• Sunderland – Council hails Sunderland library closure programme ‘a success’ – Sunderland Echo. “Readers in Sunderland are borrowing more books than before nine libraries were closed in a controversial move last year – council bosses said. A year on from the move, which was intended to save £850,000 a year and left Wearside with just 11 libraries, the closure scheme has been hailed a success by those in power.

“figures contained in a report to Sunderland City Council’s scrutiny committee, show the number of books being issued has risen from 673,568 last year, to 689,683 this year. It also says the number of community activities, including reading groups, rhyme times and knit and natter groups, have more than doubled.”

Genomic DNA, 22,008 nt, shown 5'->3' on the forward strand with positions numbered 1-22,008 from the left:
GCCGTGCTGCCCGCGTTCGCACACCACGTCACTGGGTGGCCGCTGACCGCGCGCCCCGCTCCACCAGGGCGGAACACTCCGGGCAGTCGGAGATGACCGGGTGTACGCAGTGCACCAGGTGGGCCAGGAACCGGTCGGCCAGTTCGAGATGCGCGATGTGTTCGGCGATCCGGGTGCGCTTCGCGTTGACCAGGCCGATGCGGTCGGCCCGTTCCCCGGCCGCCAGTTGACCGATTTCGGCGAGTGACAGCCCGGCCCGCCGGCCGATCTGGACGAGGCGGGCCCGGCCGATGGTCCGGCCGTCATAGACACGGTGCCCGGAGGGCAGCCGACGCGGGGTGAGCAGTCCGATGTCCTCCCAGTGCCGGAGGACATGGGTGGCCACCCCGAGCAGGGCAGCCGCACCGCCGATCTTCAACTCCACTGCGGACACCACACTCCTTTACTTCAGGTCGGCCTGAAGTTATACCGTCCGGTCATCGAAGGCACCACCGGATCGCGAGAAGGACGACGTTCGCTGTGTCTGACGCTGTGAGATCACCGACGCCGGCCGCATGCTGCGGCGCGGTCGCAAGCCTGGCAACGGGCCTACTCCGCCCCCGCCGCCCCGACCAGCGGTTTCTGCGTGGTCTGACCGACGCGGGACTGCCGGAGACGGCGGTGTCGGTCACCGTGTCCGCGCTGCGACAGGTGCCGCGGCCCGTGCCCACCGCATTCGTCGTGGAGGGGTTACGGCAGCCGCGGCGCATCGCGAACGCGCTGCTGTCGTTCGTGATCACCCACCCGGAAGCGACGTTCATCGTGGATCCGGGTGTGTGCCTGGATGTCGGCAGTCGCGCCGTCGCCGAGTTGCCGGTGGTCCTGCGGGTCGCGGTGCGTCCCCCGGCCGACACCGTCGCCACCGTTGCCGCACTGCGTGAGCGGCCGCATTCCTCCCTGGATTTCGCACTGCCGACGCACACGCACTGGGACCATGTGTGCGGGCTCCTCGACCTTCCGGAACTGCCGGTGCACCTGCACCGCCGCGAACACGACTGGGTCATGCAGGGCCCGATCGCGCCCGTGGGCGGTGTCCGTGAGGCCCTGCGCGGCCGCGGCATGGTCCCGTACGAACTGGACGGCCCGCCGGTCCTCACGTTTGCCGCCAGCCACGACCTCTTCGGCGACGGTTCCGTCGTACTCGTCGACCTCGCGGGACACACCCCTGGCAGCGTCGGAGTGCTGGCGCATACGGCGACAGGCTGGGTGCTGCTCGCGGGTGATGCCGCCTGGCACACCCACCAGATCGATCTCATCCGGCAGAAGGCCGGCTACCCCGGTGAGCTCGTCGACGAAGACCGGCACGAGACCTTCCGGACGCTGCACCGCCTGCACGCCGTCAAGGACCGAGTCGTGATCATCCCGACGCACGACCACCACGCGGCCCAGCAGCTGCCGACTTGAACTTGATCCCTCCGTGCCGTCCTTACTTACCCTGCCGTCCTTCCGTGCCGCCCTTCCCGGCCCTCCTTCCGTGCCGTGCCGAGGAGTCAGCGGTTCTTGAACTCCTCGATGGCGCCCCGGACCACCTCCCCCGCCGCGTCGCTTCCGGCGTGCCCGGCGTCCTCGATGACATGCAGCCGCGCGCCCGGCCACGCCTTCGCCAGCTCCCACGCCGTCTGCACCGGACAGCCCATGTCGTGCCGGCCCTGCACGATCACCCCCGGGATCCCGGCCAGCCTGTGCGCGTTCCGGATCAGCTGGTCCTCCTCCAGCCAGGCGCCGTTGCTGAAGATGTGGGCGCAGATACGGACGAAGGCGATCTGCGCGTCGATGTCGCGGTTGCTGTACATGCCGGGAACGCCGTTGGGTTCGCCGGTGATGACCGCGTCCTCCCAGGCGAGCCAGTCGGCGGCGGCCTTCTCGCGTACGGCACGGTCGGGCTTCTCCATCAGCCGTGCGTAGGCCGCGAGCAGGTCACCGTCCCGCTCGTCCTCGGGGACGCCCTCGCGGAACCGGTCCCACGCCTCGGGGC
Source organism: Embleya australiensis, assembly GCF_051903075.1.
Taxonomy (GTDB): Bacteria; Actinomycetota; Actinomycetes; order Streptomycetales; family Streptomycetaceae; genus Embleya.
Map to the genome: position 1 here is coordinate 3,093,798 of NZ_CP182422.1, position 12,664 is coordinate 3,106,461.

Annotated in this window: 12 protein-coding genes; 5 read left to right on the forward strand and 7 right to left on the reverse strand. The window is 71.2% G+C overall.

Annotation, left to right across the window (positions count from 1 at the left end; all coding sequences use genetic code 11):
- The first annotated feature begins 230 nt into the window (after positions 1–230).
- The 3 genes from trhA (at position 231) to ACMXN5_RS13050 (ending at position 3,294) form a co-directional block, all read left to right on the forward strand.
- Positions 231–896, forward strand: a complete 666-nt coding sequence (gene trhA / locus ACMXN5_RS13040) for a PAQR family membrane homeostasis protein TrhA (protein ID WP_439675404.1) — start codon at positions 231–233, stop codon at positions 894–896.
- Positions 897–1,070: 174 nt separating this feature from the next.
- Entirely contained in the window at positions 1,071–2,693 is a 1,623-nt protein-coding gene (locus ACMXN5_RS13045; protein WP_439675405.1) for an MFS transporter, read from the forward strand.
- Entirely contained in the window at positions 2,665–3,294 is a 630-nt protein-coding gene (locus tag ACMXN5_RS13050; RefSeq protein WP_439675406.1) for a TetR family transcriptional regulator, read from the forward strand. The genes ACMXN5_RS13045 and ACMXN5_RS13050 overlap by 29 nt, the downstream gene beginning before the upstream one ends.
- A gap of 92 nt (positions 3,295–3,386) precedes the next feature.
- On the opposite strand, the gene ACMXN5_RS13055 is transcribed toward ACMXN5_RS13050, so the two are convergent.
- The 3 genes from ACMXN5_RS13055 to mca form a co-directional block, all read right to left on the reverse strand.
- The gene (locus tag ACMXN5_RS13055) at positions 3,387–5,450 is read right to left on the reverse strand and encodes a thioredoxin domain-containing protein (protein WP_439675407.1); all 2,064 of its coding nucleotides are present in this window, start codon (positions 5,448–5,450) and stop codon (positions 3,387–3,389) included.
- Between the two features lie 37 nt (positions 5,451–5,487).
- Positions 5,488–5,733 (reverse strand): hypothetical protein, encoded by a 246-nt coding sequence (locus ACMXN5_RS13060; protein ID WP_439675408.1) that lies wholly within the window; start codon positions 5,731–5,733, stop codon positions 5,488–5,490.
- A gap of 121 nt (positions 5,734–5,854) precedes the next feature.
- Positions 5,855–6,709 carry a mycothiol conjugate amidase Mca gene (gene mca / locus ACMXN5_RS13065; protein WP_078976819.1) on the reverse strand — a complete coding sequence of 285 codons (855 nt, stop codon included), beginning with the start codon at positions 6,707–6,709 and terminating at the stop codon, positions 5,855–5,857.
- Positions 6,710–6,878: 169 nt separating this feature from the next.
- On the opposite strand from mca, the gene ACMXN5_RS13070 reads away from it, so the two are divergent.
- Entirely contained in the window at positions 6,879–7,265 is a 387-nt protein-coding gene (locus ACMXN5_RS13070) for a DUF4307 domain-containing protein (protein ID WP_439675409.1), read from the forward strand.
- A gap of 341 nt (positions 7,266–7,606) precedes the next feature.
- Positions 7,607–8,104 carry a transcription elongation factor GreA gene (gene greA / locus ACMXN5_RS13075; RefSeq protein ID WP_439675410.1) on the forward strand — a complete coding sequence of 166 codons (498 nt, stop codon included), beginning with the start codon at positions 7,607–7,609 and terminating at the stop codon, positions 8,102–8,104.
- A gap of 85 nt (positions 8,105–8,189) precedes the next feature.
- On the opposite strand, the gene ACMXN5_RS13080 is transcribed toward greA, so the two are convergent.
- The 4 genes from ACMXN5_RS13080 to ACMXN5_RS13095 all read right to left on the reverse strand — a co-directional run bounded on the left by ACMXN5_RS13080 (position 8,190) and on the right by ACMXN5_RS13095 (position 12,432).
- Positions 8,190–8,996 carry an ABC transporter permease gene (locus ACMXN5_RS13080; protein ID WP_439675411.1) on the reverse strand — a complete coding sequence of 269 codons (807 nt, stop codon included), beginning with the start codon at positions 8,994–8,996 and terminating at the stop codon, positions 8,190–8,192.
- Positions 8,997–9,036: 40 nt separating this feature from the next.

• Swindon – Librarians insulted – Swindon Advertiser. “Many redundant librarians have several degrees and decades of experience, but now it seems anyone who fancies having a go just has to volunteer. Low-paid library staff too have lost their jobs. The Big Society in action! The plain truth is that over time volunteers will dwindle and the solution is unsustainable in the long term” see Volunteers insulted – Swindon Advertiser. “Just maybe the time has come for the Library Service to be put on the same level as Leisure Services that is to be put out to private contractors. Only then will the true value of what our volunteers have achieved be appreciated.”